Upholding International Legitimacy

The Secretary-General of the United Nations, Mr. Kofi Annan, attained high marks for the United Nations by successfully averting a military confrontation in the Gulf, although it is of course not clear whether this will last. Indeed, the Secretary-General brought the United Nations back onto the international scene as an integral player. He did so using both his personal skills and on the basis of a clear legal and political vision: the need to respect and implement all Security Council resolutions relevant to Iraq, which translates into the need to uphold international legitimacy.

Many hope that this successful intervention will embolden the United Nations, allowing it to play a more important role with regard to the Middle East conflict and enabling it to apply to the conflict the same principle of respect and compliance with Security Council resolutions. The Security Council has adopted scores of resolutions, of which twenty-four affirm the applicability of the Fourth Geneva Convention of 1949 to all the territories occupied by Israel since 1967, including Jerusalem. Some of these resolutions unequivocally forbid Israel from changing the demographic composition, the geographic status and the historical character of Jerusalem and reject all Israeli actions taken to change the city and annex it. Numerous other resolutions specifically consider Israeli settlements as illegal and require Israel to immediately cease such activity and even to dismantle existing settlements.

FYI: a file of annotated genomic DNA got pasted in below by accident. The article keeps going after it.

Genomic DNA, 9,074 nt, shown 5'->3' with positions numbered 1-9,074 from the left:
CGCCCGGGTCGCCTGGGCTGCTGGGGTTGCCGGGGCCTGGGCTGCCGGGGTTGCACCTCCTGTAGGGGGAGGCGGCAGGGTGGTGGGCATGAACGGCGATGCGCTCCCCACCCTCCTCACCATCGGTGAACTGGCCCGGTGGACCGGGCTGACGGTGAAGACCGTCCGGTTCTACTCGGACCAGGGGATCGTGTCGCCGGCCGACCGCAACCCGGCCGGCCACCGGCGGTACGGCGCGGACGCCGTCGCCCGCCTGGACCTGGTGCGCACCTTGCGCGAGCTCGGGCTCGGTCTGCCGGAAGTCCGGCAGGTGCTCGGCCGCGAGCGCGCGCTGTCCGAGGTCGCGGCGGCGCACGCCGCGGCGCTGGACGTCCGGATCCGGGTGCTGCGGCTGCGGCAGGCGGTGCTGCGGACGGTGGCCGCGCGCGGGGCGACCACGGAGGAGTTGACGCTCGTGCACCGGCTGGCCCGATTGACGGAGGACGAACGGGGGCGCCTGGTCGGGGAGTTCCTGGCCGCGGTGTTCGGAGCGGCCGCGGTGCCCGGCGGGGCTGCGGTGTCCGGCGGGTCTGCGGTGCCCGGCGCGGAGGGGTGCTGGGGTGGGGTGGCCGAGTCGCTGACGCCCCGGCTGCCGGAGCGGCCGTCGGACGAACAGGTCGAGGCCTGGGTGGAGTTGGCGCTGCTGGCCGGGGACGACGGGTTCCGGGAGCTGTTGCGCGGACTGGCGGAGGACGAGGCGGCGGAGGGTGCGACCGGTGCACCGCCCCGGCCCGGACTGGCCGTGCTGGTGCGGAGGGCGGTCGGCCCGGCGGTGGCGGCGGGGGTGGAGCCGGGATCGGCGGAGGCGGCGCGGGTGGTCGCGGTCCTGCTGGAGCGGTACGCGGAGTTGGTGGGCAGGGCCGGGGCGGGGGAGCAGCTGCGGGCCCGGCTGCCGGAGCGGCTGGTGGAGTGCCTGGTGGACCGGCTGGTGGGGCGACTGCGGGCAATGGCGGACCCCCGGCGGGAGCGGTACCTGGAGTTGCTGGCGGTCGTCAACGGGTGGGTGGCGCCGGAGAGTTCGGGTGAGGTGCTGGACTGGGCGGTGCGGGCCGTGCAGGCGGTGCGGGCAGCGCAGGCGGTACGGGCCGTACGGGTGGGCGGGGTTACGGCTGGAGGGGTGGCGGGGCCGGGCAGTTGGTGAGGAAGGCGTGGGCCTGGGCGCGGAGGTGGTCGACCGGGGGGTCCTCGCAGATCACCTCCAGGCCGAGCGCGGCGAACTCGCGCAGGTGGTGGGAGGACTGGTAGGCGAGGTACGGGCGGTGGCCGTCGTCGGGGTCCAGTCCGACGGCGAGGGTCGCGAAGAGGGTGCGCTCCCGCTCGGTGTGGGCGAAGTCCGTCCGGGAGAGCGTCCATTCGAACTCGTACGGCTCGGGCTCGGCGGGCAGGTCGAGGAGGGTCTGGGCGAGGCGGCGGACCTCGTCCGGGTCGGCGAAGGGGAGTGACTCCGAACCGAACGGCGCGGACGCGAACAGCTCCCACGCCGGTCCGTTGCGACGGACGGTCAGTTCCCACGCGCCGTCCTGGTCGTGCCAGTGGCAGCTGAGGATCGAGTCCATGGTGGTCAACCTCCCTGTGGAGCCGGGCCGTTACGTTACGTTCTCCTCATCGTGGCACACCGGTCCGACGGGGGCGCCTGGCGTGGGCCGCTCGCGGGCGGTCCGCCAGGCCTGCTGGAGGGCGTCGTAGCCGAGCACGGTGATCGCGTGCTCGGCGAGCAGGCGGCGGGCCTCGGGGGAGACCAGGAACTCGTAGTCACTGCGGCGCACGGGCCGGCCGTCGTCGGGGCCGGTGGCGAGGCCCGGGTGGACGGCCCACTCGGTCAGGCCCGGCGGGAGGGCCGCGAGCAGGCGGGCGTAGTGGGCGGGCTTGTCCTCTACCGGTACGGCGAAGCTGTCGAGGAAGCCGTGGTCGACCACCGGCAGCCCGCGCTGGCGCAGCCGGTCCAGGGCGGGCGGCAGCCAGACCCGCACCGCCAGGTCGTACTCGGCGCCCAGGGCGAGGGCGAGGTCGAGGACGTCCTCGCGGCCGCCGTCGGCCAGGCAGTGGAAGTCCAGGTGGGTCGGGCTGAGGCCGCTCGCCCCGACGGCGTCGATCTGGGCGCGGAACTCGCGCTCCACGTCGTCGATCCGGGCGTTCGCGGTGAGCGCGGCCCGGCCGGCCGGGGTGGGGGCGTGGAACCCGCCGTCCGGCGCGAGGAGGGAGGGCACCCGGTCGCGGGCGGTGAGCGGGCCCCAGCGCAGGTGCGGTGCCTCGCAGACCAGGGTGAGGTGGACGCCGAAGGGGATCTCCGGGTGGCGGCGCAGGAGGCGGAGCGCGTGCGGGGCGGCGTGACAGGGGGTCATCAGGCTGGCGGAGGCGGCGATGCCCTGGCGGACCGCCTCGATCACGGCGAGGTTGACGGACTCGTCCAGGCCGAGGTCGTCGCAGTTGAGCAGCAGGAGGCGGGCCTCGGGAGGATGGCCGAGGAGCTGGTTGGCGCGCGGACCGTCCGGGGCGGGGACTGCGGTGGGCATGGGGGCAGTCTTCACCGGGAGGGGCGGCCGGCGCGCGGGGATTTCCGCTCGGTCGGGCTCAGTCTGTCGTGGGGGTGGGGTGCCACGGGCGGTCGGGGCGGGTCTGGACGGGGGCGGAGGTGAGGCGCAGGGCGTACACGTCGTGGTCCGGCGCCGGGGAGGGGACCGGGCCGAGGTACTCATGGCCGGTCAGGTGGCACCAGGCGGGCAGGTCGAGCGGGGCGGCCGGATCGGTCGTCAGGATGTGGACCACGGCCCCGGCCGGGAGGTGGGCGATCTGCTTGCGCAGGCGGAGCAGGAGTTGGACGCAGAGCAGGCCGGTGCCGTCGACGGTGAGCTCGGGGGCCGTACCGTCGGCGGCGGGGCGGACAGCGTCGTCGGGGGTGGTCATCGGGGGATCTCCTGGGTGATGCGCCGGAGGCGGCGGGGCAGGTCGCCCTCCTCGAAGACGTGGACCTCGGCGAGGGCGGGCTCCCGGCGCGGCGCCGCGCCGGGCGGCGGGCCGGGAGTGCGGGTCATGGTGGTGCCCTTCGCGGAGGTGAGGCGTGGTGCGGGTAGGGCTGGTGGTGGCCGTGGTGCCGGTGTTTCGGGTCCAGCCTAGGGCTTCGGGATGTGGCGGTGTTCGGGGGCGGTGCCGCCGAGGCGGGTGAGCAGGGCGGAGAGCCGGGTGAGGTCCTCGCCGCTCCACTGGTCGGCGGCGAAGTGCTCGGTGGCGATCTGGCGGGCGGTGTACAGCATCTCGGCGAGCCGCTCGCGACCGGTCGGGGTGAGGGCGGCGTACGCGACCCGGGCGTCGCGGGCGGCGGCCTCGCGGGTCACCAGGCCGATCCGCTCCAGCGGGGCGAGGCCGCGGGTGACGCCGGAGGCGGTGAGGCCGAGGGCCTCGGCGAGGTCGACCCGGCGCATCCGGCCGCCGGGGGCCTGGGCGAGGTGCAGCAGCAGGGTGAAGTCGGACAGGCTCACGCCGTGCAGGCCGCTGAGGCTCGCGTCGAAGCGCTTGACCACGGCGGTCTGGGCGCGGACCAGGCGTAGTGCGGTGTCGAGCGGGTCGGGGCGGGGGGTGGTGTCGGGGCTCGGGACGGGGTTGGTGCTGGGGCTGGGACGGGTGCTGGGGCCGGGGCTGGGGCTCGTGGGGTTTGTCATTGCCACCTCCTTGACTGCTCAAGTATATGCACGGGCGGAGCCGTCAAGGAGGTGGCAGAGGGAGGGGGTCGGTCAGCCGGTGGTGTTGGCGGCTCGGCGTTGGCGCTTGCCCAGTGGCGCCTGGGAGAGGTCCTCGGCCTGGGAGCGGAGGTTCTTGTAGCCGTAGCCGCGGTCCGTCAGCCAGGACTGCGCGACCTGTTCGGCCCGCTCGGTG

Israel has rejected all of these binding Security Council resolutions and has not complied with any of the demands therein. Israel is the only Member State to do so and escape the consequences, mainly because of the automatic protection accorded to it by the United States against any further action by the Council, including the enforcement measures provided for under Chapter 7 of the Charter of the United Nations.

Various Israeli officials have made some illogical comments about those resolutions, making remarks such as: Security Council resolutions under Chapter 7 have enforcement mechanisms, while Security Council resolutions under Chapter 6, such as those related to Israel, do not have such mechanisms. This is absolutely irrelevant. All Security Council resolutions are binding. Whether a resolution entails enforcement mechanisms under Chapter 7 or not, the provisions and demands of that resolution must be respected and complied with.

Article 25 of the Charter states that "the Members of the United Nations agree to accept and carry out the decisions of the Security Council in accordance with the present Charter." To illustrate that responsibility, in many of the resolutions adopted under Chapter 6 on numerous different issues, the Council has determined that, in cases of non-compliance, it would seek further action under Chapter 7 of the Charter to ensure compliance with its resolutions.

With the adoption of such a large number of binding Security Council resolutions over the many years, can we hope that the international community will uphold international legitimacy in the case of Palestine? This hope should become reality.